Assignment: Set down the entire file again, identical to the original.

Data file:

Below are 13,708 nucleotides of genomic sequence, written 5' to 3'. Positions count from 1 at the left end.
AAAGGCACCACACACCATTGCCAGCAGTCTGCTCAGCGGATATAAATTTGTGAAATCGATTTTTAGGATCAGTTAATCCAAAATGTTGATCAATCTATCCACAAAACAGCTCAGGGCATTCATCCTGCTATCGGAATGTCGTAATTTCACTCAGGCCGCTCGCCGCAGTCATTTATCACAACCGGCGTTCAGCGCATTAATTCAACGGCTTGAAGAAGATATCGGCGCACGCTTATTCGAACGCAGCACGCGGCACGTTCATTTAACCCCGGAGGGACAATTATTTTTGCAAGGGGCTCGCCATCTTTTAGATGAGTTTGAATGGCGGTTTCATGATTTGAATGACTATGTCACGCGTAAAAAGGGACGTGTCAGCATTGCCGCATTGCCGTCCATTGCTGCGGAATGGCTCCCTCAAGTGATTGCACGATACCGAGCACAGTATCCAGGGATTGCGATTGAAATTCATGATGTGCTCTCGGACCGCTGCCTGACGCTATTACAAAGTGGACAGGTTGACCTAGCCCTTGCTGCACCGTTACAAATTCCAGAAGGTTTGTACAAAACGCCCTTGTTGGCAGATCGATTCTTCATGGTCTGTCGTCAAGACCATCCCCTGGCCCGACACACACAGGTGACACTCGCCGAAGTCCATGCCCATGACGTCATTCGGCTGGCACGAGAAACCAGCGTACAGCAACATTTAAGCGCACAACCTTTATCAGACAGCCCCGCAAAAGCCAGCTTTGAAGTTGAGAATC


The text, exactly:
Below are 13,708 nucleotides of genomic sequence, written 5' to 3'. Positions count from 1 at the left end.
AAAGGCACCACACACCATTGCCAGCAGTCTGCTCAGCGGATATAAATTTGTGAAATCGATTTTTAGGATCAGTTAATCCAAAATGTTGATCAATCTATCCACAAAACAGCTCAGGGCATTCATCCTGCTATCGGAATGTCGTAATTTCACTCAGGCCGCTCGCCGCAGTCATTTATCACAACCGGCGTTCAGCGCATTAATTCAACGGCTTGAAGAAGATATCGGCGCACGCTTATTCGAACGCAGCACGCGGCACGTTCATTTAACCCCGGAGGGACAATTATTTTTGCAAGGGGCTCGCCATCTTTTAGATGAGTTTGAATGGCGGTTTCATGATTTGAATGACTATGTCACGCGTAAAAAGGGACGTGTCAGCATTGCCGCATTGCCGTCCATTGCTGCGGAATGGCTCCCTCAAGTGATTGCACGATACCGAGCACAGTATCCAGGGATTGCGATTGAAATTCATGATGTGCTCTCGGACCGCTGCCTGACGCTATTACAAAGTGGACAGGTTGACCTAGCCCTTGCTGCACCGTTACAAATTCCAGAAGGTTTGTACAAAACGCCCTTGTTGGCAGATCGATTCTTCATGGTCTGTCGTCAAGACCATCCCCTGGCCCGACACACACAGGTGACACTCGCCGAAGTCCATGCCCATGACGTCATTCGGCTGGCACGAGAAACCAGCGTACAGCAACATTTAAGCGCACAACCTTTATCAGACAGCCCCGCAAAAGCCAGCTTTGAAGTTGAGAATC